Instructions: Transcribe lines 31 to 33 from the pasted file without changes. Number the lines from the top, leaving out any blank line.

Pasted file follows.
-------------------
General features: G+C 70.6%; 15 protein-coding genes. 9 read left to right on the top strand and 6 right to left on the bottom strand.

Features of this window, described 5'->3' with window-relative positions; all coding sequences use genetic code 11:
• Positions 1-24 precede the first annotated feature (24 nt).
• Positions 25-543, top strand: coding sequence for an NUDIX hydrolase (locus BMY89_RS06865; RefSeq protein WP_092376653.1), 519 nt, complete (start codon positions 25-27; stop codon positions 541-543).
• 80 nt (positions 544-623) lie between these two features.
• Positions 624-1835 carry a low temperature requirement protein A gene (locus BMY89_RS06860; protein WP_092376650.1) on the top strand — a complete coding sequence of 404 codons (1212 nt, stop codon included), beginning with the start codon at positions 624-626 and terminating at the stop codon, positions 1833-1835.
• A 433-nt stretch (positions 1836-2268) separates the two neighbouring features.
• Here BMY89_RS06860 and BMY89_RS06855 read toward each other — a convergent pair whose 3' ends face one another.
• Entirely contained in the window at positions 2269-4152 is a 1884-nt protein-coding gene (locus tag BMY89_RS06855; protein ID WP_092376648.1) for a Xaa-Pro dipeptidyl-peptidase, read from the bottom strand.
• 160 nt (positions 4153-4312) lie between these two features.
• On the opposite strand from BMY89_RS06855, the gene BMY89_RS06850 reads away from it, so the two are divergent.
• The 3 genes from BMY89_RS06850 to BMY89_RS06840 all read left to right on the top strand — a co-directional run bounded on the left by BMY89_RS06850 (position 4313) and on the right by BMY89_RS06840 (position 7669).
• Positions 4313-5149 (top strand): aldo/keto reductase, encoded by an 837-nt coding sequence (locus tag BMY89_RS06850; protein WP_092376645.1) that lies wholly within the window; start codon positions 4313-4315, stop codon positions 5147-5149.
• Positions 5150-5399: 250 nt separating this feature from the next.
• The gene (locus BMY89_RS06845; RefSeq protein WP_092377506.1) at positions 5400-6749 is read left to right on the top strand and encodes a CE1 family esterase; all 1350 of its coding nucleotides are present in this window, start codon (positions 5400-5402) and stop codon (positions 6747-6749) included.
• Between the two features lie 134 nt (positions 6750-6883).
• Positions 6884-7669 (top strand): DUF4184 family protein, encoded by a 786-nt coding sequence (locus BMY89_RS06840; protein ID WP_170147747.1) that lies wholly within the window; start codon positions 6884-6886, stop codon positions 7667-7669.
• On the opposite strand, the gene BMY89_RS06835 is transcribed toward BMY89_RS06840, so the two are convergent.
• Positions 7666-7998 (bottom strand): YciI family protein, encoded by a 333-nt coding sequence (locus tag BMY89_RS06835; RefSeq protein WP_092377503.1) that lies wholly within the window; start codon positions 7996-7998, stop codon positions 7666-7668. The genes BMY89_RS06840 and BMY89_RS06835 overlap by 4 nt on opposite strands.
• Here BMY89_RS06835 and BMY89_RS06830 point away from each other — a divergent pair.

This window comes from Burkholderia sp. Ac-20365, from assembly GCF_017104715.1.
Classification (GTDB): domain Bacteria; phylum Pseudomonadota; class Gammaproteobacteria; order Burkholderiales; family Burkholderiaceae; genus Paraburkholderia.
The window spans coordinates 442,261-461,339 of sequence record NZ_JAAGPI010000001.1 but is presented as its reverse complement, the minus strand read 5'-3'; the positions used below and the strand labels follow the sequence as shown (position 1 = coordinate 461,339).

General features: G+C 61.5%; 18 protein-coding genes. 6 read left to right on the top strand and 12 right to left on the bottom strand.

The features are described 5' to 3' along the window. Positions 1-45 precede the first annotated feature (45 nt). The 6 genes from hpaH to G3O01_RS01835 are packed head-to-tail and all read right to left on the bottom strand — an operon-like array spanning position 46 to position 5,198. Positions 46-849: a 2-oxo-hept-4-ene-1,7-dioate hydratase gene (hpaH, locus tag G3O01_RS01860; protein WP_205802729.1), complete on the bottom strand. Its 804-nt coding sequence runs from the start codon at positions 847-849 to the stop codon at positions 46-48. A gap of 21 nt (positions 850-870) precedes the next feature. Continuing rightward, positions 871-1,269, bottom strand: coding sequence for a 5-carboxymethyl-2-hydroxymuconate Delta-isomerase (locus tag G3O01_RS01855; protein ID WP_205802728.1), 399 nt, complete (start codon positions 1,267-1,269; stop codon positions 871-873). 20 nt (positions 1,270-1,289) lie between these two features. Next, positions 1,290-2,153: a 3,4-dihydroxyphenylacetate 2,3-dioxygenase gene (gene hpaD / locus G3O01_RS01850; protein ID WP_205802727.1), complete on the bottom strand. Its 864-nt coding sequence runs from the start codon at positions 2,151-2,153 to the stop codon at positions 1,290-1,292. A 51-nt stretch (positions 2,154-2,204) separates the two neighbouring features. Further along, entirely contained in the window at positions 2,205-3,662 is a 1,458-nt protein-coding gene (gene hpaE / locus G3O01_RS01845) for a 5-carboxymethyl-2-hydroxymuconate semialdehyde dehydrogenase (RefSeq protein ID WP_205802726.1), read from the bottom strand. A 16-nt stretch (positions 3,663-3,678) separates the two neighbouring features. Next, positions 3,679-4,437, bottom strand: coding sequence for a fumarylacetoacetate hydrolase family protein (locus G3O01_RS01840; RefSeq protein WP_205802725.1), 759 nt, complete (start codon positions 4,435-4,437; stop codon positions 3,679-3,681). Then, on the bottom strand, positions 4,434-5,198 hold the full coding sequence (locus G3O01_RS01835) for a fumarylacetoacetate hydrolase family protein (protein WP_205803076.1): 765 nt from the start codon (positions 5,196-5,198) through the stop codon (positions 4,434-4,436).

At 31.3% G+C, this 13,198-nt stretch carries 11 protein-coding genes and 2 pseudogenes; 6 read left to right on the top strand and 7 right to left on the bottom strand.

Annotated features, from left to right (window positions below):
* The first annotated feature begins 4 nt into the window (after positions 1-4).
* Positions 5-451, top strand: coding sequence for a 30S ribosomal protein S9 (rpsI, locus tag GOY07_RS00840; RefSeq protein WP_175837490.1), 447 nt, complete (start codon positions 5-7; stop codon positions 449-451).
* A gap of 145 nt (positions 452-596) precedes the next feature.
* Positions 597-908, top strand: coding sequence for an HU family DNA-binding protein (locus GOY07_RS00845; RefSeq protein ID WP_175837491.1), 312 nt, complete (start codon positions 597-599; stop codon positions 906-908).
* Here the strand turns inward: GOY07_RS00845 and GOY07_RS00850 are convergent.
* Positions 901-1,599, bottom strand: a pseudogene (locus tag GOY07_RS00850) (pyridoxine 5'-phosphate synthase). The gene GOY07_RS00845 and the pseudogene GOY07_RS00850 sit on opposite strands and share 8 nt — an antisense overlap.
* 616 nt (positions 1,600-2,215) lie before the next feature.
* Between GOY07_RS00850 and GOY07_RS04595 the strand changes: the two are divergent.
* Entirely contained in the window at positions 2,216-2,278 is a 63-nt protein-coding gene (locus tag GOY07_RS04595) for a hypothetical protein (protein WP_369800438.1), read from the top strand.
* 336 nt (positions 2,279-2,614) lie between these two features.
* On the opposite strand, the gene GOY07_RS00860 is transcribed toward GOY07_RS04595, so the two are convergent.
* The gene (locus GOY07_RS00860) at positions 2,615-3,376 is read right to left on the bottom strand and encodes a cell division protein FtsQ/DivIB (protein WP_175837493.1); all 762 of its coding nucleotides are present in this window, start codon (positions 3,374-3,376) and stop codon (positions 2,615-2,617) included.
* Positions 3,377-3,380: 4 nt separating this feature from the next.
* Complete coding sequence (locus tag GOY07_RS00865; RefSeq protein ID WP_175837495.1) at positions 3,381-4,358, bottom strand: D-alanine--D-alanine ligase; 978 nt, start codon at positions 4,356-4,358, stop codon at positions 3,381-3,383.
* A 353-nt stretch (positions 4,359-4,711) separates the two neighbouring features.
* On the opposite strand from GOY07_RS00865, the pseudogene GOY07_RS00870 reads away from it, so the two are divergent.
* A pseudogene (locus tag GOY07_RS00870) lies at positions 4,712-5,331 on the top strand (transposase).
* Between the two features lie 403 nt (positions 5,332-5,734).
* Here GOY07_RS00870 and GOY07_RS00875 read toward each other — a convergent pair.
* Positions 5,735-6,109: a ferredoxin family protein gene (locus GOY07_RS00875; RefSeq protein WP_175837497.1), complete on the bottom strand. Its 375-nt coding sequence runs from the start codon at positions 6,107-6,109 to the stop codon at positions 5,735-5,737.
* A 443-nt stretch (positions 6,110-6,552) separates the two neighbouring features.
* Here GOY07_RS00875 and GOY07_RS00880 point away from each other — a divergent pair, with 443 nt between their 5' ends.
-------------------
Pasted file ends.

* Positions 597-908, top strand: coding sequence for an HU family DNA-binding protein (locus GOY07_RS00845; RefSeq protein ID WP_175837491.1), 312 nt, complete (start codon positions 597-599; stop codon positions 906-908).
* Here the strand turns inward: GOY07_RS00845 and GOY07_RS00850 are convergent.
* Positions 901-1,599, bottom strand: a pseudogene (locus tag GOY07_RS00850) (pyridoxine 5'-phosphate synthase). The gene GOY07_RS00845 and the pseudogene GOY07_RS00850 sit on opposite strands and share 8 nt — an antisense overlap.